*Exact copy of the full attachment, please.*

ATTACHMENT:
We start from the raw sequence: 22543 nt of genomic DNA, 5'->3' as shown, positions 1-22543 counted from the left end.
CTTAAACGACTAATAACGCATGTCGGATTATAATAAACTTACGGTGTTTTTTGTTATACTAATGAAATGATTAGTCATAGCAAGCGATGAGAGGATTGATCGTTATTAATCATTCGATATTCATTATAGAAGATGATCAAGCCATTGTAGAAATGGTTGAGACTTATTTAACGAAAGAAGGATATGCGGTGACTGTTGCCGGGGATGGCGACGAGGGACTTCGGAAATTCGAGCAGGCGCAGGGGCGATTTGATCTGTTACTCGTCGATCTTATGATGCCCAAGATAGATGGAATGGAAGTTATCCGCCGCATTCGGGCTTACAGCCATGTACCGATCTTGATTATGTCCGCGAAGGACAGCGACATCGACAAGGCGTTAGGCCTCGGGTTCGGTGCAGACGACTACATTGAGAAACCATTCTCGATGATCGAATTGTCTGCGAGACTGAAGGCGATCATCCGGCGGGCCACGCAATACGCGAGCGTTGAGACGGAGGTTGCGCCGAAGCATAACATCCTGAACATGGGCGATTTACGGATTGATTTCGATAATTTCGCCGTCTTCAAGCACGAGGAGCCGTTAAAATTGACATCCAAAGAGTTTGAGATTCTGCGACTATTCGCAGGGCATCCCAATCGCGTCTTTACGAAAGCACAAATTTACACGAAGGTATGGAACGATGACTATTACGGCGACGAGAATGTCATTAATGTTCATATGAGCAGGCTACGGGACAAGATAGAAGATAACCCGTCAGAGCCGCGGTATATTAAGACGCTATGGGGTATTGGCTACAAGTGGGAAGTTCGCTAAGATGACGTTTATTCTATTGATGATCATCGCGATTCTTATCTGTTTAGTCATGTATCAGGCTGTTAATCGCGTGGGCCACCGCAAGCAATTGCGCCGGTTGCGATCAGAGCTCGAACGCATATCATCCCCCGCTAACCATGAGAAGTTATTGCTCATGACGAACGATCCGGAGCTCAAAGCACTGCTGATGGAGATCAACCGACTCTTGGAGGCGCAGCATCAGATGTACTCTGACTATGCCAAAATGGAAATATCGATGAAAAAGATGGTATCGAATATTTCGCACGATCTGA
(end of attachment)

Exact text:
We start from the raw sequence: 22543 nt of genomic DNA, 5'->3' as shown, positions 1-22543 counted from the left end.
CTTAAACGACTAATAACGCATGTCGGATTATAATAAACTTACGGTGTTTTTTGTTATACTAATGAAATGATTAGTCATAGCAAGCGATGAGAGGATTGATCGTTATTAATCATTCGATATTCATTATAGAAGATGATCAAGCCATTGTAGAAATGGTTGAGACTTATTTAACGAAAGAAGGATATGCGGTGACTGTTGCCGGGGATGGCGACGAGGGACTTCGGAAATTCGAGCAGGCGCAGGGGCGATTTGATCTGTTACTCGTCGATCTTATGATGCCCAAGATAGATGGAATGGAAGTTATCCGCCGCATTCGGGCTTACAGCCATGTACCGATCTTGATTATGTCCGCGAAGGACAGCGACATCGACAAGGCGTTAGGCCTCGGGTTCGGTGCAGACGACTACATTGAGAAACCATTCTCGATGATCGAATTGTCTGCGAGACTGAAGGCGATCATCCGGCGGGCCACGCAATACGCGAGCGTTGAGACGGAGGTTGCGCCGAAGCATAACATCCTGAACATGGGCGATTTACGGATTGATTTCGATAATTTCGCCGTCTTCAAGCACGAGGAGCCGTTAAAATTGACATCCAAAGAGTTTGAGATTCTGCGACTATTCGCAGGGCATCCCAATCGCGTCTTTACGAAAGCACAAATTTACACGAAGGTATGGAACGATGACTATTACGGCGACGAGAATGTCATTAATGTTCATATGAGCAGGCTACGGGACAAGATAGAAGATAACCCGTCAGAGCCGCGGTATATTAAGACGCTATGGGGTATTGGCTACAAGTGGGAAGTTCGCTAAGATGACGTTTATTCTATTGATGATCATCGCGATTCTTATCTGTTTAGTCATGTATCAGGCTGTTAATCGCGTGGGCCACCGCAAGCAATTGCGCCGGTTGCGATCAGAGCTCGAACGCATATCATCCCCCGCTAACCATGAGAAGTTATTGCTCATGACGAACGATCCGGAGCTCAAAGCACTGCTGATGGAGATCAACCGACTCTTGGAGGCGCAGCATCAGATGTACTCTGACTATGCCAAAATGGAAATATCGATGAAAAAGATGGTATCGAATATTTCGCACGATCTGA